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Phrenic and diaphragm function after coronary artery bypass grafting.
  1. M Estenne,
  2. J C Yernault,
  3. J M De Smet,
  4. A De Troyer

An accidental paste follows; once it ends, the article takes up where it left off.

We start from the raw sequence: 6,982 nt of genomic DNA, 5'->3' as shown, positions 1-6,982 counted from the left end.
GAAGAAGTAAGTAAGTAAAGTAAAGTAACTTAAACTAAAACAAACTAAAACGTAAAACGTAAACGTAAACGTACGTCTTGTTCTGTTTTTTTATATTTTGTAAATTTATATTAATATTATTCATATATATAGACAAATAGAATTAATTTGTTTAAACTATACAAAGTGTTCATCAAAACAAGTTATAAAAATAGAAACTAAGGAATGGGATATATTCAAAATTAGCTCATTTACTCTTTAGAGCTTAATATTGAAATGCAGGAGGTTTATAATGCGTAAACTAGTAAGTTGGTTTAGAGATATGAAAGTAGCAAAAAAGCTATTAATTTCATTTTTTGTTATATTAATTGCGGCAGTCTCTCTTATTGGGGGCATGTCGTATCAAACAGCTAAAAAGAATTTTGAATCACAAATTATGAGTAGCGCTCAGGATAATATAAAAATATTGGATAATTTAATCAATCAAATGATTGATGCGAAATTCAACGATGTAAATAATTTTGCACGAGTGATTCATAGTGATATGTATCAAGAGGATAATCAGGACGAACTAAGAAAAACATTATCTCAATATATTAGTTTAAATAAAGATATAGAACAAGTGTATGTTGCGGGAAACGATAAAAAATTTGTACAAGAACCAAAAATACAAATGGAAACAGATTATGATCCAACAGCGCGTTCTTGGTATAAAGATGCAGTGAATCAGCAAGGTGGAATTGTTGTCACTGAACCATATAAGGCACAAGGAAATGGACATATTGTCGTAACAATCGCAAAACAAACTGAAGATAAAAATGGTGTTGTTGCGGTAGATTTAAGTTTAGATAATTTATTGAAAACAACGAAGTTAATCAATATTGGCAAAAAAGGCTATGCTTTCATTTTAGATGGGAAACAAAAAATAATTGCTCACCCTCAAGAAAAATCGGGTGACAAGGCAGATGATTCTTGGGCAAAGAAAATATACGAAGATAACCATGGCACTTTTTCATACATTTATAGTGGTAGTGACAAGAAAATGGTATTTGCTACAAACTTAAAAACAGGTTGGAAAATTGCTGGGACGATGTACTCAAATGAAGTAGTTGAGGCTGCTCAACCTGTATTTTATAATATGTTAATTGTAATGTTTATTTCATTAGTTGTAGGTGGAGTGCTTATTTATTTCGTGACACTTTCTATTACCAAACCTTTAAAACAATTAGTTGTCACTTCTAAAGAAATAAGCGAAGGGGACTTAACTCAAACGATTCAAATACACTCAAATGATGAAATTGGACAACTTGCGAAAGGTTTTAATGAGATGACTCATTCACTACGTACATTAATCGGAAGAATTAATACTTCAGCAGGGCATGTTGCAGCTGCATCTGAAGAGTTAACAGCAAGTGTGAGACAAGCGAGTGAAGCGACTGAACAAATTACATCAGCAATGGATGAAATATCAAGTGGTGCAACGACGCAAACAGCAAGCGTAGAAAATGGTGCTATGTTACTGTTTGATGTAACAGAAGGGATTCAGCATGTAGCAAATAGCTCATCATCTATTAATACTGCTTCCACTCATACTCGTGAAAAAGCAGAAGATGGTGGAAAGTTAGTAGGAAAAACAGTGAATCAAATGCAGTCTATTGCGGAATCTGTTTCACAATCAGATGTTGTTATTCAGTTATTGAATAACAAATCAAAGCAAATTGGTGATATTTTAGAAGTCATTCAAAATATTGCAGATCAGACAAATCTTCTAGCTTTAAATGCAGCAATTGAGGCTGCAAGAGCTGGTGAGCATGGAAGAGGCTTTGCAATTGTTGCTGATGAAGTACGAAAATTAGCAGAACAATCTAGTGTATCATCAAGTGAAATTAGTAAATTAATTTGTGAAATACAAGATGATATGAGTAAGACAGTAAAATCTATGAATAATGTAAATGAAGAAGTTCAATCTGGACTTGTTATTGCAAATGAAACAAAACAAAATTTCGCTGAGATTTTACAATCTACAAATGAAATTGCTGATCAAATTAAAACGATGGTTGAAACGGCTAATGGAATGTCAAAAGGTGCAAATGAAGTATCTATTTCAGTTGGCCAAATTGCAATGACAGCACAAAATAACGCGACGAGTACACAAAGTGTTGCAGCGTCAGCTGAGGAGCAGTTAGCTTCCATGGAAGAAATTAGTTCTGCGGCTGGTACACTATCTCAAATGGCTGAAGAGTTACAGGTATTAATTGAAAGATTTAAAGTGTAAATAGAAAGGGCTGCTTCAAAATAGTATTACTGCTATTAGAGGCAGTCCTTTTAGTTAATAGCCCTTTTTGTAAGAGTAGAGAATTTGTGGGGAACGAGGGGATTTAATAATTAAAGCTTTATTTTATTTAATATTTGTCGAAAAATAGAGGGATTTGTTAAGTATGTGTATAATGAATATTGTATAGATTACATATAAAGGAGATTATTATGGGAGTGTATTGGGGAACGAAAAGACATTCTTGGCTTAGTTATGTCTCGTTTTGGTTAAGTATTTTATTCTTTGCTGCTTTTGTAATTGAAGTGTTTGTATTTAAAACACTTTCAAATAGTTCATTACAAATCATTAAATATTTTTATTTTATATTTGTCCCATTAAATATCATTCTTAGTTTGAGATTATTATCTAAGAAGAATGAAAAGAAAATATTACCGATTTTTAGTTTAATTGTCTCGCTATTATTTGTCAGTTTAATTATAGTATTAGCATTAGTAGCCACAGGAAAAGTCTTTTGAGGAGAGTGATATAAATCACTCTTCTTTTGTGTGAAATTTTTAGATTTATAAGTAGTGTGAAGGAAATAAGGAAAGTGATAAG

We studied respiratory mechanics and phrenic nerve and diaphragm function in 12 patients on the day before and eight to 13 days after coronary artery bypass grafting. The average vital capacity, functional residual capacity, and total lung capacity decreased by 20.5%, 9.5%, and 14.7% respectively after operation. Eleven patients showed less negative maximum inspiratory mouth pressures at any given lung volume after surgery and the magnitude of the change correlated with the reduction in total lung capacity. In 11 of the 12 patients the conduction times of the right and left phrenic nerves did not change substantially after operation and the ratio of inspiratory electrical activity (Edi) of left and right hemidiaphragms was similar before and after the procedure. One patient, however, showed a considerable increase in left phrenic nerve conduction time and a reduction in the left to right Edi ratio postoperatively. In three patients diaphragm function was also assessed by changes in transdiaphragmatic pressure during supramaximal phrenic nerve stimulation and voluntary increase in inspired volume; in none of the three patients did the transdiaphragmatic pressure swings show any significant change in the postoperative period. These data indicate that phrenic nerve paralysis only occasionally accounts for the postoperative loss of lung volume after coronary artery bypass grafting surgery. The mechanism of these abnormalities therefore remains to be determined.

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